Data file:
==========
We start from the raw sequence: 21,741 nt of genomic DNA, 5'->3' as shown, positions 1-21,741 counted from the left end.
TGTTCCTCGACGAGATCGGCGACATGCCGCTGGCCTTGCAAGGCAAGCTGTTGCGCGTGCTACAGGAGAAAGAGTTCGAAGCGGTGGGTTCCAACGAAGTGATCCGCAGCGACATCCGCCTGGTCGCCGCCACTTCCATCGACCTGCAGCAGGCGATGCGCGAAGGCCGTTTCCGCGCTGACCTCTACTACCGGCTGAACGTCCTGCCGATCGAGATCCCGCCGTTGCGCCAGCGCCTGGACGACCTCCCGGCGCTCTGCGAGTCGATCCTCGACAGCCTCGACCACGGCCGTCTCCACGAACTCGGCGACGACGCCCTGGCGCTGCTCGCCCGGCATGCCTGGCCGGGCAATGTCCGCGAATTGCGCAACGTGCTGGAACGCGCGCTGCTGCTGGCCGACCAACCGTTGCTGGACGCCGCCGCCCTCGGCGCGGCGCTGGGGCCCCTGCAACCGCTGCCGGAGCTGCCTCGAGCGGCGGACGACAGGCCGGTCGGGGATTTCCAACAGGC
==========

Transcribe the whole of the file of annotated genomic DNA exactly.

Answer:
We start from the raw sequence: 21,741 nt of genomic DNA, 5'->3' as shown, positions 1-21,741 counted from the left end.
TGTTCCTCGACGAGATCGGCGACATGCCGCTGGCCTTGCAAGGCAAGCTGTTGCGCGTGCTACAGGAGAAAGAGTTCGAAGCGGTGGGTTCCAACGAAGTGATCCGCAGCGACATCCGCCTGGTCGCCGCCACTTCCATCGACCTGCAGCAGGCGATGCGCGAAGGCCGTTTCCGCGCTGACCTCTACTACCGGCTGAACGTCCTGCCGATCGAGATCCCGCCGTTGCGCCAGCGCCTGGACGACCTCCCGGCGCTCTGCGAGTCGATCCTCGACAGCCTCGACCACGGCCGTCTCCACGAACTCGGCGACGACGCCCTGGCGCTGCTCGCCCGGCATGCCTGGCCGGGCAATGTCCGCGAATTGCGCAACGTGCTGGAACGCGCGCTGCTGCTGGCCGACCAACCGTTGCTGGACGCCGCCGCCCTCGGCGCGGCGCTGGGGCCCCTGCAACCGCTGCCGGAGCTGCCTCGAGCGGCGGACGACAGGCCGGTCGGGGATTTCCAACAGGC